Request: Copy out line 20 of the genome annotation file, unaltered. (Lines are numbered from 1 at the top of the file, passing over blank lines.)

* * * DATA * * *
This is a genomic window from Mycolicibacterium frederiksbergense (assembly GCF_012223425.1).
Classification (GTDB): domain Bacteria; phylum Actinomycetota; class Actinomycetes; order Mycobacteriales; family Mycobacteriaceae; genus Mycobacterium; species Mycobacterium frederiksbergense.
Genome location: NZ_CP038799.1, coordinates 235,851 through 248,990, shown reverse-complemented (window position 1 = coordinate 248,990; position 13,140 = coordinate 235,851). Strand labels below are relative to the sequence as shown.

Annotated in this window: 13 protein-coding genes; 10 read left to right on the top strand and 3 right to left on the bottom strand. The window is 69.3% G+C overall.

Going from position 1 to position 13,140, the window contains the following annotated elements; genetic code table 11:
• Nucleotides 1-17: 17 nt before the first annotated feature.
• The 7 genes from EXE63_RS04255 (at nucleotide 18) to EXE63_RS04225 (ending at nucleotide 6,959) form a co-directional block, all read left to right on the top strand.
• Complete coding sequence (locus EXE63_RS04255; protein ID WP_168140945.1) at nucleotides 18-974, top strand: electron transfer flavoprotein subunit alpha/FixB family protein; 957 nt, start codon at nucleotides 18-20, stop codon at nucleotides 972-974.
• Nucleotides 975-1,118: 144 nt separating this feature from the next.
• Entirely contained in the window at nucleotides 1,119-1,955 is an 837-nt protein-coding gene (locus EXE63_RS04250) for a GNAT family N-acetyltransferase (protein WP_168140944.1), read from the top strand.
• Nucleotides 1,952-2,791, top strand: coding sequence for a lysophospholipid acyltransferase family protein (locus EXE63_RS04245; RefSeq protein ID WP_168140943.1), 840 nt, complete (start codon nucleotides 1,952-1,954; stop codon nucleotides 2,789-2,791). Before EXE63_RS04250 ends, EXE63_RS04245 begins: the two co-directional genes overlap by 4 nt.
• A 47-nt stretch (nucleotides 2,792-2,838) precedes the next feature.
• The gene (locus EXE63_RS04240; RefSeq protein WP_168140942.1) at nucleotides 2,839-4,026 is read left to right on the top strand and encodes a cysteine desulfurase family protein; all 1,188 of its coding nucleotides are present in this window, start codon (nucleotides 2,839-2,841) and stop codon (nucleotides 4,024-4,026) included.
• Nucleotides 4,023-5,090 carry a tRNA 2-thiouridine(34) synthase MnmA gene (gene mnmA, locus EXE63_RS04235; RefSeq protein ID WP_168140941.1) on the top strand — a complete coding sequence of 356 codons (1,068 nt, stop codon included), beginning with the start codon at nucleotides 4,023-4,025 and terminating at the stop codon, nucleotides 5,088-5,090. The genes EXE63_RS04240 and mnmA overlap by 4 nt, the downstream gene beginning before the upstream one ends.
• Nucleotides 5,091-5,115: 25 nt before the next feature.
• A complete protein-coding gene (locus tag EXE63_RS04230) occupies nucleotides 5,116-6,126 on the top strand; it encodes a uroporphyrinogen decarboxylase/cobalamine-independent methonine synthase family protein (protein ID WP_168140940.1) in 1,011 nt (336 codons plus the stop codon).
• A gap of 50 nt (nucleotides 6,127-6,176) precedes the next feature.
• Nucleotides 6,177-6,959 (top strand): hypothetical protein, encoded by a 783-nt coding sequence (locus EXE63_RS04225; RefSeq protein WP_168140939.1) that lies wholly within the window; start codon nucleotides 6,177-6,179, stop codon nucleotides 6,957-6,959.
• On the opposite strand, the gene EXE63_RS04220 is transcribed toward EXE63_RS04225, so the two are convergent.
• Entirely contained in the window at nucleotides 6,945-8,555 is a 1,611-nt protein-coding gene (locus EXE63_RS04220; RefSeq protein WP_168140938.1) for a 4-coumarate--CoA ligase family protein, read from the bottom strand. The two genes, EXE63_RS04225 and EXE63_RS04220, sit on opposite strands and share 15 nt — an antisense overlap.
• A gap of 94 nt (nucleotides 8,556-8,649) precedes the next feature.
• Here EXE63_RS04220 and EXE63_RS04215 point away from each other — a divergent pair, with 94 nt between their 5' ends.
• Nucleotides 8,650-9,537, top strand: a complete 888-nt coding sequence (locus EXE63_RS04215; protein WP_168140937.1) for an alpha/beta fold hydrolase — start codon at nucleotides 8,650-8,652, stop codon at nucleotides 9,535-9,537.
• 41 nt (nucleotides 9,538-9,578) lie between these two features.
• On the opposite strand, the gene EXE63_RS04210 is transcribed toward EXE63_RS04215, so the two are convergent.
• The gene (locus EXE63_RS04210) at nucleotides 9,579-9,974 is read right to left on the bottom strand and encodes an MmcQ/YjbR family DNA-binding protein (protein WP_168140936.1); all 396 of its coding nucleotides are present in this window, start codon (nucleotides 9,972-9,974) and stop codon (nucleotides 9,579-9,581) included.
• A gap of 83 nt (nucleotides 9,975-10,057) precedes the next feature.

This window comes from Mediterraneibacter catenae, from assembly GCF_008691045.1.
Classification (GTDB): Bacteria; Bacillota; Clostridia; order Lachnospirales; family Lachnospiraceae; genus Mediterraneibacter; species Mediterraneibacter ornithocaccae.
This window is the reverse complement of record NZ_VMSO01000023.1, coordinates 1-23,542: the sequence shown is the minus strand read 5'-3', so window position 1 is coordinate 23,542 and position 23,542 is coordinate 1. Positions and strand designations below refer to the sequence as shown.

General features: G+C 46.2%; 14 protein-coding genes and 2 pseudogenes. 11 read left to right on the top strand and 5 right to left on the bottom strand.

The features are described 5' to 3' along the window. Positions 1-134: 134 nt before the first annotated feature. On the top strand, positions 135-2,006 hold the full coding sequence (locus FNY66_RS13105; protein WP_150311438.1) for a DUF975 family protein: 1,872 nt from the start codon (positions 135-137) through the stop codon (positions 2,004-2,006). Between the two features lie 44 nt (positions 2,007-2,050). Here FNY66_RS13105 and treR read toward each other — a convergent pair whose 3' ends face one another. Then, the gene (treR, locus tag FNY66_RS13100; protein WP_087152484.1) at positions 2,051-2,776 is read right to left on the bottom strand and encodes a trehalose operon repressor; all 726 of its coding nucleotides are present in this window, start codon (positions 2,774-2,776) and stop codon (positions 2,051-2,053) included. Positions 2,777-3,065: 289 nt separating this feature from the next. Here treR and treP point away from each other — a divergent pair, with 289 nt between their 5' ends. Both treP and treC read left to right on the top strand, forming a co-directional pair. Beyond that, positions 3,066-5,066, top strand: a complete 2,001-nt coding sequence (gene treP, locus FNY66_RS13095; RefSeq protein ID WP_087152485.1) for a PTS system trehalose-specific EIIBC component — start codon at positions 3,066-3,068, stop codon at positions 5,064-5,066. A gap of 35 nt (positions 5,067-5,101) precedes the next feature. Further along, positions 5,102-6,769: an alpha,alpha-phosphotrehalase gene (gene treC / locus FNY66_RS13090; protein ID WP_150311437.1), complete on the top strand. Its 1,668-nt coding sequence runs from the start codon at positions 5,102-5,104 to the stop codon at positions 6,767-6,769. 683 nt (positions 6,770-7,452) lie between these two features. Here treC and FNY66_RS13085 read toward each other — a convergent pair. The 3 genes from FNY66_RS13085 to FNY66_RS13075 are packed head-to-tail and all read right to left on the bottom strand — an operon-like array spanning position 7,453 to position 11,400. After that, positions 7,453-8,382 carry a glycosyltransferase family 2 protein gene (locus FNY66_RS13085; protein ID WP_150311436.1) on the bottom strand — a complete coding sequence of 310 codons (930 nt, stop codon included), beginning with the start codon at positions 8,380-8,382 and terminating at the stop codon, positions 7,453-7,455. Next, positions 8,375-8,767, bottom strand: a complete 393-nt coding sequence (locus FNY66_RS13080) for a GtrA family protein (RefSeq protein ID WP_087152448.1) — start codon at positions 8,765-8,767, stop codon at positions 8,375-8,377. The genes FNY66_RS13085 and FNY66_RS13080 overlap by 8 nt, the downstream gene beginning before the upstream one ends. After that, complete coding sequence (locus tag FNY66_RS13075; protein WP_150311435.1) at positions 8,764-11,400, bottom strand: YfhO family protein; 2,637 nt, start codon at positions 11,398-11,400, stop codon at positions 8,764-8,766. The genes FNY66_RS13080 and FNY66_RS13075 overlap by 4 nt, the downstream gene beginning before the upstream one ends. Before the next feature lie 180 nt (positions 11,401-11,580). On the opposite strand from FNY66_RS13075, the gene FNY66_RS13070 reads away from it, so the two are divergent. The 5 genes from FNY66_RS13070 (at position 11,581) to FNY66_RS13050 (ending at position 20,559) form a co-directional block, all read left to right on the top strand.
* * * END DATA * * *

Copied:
• Entirely contained in the window at nucleotides 6,945-8,555 is a 1,611-nt protein-coding gene (locus EXE63_RS04220; RefSeq protein WP_168140938.1) for a 4-coumarate--CoA ligase family protein, read from the bottom strand. The two genes, EXE63_RS04225 and EXE63_RS04220, sit on opposite strands and share 15 nt — an antisense overlap.